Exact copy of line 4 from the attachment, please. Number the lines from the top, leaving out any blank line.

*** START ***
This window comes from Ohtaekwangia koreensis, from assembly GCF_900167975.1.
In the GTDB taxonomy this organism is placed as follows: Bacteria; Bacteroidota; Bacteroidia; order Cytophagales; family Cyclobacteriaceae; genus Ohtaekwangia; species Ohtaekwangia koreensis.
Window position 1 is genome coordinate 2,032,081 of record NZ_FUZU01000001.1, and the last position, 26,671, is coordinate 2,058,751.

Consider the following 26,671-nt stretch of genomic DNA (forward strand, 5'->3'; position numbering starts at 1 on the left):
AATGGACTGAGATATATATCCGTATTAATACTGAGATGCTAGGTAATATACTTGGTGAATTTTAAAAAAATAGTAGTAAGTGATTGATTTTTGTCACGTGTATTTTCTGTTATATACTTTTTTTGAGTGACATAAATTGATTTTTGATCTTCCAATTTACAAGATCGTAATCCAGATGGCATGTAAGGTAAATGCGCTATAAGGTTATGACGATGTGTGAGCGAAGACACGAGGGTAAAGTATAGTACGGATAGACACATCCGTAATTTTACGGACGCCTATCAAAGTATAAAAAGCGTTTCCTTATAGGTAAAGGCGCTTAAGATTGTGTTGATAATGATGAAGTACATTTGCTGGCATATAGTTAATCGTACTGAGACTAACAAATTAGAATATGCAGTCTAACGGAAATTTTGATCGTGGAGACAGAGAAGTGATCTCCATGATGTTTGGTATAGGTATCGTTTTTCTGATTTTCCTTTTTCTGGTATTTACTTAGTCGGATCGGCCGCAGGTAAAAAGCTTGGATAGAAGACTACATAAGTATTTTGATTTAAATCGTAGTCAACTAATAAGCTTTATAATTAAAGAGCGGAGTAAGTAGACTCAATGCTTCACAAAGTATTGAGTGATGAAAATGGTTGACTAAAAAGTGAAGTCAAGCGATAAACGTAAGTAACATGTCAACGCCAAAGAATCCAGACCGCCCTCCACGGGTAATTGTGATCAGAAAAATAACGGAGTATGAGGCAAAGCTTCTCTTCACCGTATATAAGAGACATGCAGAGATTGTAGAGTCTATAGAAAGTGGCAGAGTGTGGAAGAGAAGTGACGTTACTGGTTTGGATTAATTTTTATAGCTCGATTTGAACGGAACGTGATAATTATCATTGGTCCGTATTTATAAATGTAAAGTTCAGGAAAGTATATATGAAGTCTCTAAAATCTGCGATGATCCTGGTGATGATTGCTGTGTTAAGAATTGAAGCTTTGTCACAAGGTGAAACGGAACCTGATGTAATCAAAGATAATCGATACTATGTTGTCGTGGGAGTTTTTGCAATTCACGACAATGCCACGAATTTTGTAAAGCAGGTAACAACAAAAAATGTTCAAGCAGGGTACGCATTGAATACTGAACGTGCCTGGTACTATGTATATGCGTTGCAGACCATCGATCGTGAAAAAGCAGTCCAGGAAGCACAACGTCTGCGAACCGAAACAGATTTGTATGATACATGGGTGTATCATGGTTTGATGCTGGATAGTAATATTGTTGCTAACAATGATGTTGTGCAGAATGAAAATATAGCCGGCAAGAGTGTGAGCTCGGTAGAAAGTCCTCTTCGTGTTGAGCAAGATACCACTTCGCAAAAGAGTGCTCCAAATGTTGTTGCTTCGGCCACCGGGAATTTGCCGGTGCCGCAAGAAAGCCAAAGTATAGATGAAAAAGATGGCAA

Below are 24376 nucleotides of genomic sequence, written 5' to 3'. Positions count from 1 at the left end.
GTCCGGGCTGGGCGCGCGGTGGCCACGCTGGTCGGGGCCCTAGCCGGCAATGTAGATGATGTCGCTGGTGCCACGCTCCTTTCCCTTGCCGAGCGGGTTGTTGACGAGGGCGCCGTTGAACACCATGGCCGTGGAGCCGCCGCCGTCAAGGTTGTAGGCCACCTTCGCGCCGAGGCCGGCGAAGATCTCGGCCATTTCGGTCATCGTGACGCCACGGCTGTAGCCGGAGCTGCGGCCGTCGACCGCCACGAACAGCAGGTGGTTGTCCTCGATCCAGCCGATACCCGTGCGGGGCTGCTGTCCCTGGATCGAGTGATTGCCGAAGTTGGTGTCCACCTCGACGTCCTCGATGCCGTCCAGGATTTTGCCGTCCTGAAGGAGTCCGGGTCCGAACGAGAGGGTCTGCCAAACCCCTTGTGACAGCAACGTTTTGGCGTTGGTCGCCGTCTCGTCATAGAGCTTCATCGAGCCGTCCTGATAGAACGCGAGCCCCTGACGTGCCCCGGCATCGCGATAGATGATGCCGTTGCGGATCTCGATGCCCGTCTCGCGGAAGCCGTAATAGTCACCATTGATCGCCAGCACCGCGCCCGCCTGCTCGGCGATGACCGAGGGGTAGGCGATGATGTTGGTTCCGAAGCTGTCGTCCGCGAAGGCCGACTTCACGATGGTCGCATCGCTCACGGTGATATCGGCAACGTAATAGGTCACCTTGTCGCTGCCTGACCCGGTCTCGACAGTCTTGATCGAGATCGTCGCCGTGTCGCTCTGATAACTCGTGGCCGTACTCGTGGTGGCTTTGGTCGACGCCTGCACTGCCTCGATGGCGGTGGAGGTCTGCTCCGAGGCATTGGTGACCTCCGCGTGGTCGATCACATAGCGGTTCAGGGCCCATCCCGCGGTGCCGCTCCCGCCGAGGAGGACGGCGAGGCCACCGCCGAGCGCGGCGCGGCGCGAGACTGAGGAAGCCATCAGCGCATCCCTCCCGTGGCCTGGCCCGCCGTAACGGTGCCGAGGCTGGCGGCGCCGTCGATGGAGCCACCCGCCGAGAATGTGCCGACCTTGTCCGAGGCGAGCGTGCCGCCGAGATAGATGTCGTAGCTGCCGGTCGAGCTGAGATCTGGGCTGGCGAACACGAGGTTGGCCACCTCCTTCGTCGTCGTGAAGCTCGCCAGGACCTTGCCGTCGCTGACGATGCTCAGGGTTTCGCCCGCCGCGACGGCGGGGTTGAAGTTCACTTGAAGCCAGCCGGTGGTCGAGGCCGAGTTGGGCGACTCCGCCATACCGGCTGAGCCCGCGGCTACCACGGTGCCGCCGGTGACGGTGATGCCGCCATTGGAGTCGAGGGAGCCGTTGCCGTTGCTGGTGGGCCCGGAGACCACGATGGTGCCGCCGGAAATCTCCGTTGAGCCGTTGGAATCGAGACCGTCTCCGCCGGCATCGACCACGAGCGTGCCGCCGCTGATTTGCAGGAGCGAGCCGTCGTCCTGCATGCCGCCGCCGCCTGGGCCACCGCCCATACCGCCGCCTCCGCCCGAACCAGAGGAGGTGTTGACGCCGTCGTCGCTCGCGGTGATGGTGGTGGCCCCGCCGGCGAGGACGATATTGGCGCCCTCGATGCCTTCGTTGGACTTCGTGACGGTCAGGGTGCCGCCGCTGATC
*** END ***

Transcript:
Consider the following 26,671-nt stretch of genomic DNA (forward strand, 5'->3'; position numbering starts at 1 on the left):